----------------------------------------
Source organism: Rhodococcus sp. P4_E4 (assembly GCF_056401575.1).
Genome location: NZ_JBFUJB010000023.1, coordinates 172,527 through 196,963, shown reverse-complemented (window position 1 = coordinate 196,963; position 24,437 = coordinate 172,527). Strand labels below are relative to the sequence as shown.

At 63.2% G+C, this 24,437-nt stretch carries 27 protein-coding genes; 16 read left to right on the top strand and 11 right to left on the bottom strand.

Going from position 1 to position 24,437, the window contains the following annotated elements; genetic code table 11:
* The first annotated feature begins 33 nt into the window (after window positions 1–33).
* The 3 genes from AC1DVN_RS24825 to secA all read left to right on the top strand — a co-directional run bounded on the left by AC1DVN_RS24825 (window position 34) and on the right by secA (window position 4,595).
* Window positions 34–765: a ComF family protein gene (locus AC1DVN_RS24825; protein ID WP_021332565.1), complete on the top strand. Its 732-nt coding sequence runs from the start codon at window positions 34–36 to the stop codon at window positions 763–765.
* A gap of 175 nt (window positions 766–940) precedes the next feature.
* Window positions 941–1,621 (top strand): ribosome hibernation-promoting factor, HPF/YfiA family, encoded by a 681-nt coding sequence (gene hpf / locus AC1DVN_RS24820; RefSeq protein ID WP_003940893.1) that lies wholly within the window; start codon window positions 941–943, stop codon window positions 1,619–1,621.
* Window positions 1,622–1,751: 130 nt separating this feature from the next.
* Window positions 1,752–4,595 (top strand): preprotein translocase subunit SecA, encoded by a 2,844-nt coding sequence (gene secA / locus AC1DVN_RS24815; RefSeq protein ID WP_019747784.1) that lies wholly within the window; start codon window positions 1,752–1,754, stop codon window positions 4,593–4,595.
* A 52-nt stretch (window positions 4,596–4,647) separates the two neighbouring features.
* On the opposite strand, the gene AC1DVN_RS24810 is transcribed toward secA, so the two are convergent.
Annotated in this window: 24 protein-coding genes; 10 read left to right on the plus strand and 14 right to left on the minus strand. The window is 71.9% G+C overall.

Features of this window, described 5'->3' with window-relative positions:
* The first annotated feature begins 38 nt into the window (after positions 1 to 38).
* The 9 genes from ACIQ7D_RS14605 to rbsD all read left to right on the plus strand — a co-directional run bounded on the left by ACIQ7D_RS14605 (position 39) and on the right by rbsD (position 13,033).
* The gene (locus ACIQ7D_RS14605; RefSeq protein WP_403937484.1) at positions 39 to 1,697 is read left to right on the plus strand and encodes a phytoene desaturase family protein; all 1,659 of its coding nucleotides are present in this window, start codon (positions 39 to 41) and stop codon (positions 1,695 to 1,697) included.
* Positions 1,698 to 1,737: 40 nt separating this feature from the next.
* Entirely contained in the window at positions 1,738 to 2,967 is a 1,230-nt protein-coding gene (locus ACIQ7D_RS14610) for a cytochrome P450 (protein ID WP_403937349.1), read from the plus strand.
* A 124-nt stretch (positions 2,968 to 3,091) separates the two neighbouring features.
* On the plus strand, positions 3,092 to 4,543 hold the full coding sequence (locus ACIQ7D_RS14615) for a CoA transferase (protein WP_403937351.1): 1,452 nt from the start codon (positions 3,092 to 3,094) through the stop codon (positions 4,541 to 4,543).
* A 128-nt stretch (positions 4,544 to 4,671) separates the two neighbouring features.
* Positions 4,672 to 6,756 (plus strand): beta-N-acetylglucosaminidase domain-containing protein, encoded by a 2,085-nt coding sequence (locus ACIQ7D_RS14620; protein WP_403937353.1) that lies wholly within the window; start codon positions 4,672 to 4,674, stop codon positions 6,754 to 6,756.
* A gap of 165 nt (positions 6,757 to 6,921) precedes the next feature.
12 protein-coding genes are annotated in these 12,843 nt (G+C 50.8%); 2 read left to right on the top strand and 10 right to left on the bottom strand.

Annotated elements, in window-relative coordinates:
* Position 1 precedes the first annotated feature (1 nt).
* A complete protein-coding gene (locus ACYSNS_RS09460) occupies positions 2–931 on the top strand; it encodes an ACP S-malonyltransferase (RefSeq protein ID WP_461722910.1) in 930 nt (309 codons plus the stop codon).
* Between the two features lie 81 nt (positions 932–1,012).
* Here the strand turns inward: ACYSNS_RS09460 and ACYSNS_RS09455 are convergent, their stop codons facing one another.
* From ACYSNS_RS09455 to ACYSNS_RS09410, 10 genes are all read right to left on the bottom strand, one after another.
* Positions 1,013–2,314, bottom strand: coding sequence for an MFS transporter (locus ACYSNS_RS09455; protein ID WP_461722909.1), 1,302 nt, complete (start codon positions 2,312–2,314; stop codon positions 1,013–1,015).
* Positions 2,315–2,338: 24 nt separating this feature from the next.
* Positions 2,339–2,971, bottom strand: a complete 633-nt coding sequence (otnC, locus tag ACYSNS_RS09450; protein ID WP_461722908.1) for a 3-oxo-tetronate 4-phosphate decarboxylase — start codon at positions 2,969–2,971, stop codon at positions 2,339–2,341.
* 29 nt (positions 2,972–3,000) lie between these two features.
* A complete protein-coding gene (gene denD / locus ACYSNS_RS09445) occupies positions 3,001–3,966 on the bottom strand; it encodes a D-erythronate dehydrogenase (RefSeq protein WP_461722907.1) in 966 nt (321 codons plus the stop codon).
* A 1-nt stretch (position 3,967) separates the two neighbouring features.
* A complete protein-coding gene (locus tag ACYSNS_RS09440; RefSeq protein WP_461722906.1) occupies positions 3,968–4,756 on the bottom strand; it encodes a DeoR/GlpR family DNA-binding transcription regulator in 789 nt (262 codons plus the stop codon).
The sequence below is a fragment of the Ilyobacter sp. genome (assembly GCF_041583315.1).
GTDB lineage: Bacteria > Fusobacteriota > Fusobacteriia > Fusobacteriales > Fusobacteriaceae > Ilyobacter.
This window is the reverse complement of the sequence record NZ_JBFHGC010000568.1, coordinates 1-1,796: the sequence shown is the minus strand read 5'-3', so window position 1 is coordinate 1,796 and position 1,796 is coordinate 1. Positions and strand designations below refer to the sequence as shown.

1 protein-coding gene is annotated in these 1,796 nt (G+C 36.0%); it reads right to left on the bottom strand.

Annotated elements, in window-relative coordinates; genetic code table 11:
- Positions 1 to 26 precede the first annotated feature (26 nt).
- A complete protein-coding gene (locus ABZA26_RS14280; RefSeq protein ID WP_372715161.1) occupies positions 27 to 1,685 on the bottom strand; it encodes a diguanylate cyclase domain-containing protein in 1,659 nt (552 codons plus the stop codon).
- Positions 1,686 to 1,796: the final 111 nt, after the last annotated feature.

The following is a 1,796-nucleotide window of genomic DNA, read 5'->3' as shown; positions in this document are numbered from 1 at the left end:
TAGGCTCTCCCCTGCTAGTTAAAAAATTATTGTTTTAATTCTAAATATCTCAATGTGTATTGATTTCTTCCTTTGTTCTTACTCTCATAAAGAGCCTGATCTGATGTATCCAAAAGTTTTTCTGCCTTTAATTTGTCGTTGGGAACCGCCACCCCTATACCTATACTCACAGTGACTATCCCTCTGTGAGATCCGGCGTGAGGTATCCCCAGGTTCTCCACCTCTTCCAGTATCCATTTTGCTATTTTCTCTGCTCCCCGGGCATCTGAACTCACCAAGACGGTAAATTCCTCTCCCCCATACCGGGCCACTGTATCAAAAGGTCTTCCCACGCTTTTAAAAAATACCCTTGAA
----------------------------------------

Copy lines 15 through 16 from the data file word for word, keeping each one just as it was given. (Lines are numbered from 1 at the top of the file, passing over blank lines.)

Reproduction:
Features of this window, described 5'->3' with window-relative positions:
* The first annotated feature begins 38 nt into the window (after positions 1 to 38).